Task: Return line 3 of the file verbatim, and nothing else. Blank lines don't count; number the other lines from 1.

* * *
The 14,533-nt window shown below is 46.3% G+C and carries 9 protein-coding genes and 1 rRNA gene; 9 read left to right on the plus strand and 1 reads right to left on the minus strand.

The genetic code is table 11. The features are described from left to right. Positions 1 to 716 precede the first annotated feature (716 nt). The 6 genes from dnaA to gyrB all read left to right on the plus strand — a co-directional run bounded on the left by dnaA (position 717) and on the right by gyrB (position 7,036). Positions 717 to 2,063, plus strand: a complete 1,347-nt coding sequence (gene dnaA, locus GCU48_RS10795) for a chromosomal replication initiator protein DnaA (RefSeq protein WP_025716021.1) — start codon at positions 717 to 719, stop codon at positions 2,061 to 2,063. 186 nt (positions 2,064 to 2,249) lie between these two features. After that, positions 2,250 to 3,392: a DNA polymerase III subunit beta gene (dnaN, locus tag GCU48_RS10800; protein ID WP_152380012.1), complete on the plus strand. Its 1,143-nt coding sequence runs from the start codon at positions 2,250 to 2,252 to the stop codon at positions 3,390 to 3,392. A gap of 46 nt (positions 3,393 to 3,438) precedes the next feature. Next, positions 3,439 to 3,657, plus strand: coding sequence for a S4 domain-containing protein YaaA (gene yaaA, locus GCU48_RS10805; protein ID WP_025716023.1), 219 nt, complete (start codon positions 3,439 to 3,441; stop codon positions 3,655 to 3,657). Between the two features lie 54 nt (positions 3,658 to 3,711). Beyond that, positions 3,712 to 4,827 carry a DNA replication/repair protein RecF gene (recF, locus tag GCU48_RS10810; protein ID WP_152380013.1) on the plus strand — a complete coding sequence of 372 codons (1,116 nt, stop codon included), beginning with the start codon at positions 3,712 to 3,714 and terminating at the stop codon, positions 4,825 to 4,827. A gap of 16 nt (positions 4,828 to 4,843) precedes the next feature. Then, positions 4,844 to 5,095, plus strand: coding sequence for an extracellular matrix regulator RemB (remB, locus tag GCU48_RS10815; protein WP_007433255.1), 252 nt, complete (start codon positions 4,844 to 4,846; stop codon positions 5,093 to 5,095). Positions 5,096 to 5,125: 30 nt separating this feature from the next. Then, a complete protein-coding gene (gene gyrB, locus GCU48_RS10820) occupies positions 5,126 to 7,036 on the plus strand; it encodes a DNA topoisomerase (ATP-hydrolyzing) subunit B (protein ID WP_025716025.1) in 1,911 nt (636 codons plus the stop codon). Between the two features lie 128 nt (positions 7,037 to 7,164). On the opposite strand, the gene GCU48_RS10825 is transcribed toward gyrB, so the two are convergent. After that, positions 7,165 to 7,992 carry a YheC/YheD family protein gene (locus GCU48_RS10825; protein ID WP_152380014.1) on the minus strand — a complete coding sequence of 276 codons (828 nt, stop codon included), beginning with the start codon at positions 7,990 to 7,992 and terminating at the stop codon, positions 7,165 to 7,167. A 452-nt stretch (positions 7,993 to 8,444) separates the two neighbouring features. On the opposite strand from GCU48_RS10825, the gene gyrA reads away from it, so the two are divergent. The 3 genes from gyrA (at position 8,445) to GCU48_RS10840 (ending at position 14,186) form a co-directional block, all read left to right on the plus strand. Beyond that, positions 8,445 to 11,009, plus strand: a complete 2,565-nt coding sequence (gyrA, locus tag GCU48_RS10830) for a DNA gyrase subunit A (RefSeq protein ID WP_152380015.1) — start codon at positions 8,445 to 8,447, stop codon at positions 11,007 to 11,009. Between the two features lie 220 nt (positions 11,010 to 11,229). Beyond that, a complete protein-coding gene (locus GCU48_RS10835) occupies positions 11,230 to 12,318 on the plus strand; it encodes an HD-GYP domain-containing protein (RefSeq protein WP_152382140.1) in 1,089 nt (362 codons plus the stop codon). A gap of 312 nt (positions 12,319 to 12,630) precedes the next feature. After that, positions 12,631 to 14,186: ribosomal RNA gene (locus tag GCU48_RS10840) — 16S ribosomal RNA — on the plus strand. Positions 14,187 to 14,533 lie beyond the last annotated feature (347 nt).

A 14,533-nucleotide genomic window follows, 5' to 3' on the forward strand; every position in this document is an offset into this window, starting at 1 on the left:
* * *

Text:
A 14,533-nucleotide genomic window follows, 5' to 3' on the forward strand; every position in this document is an offset into this window, starting at 1 on the left: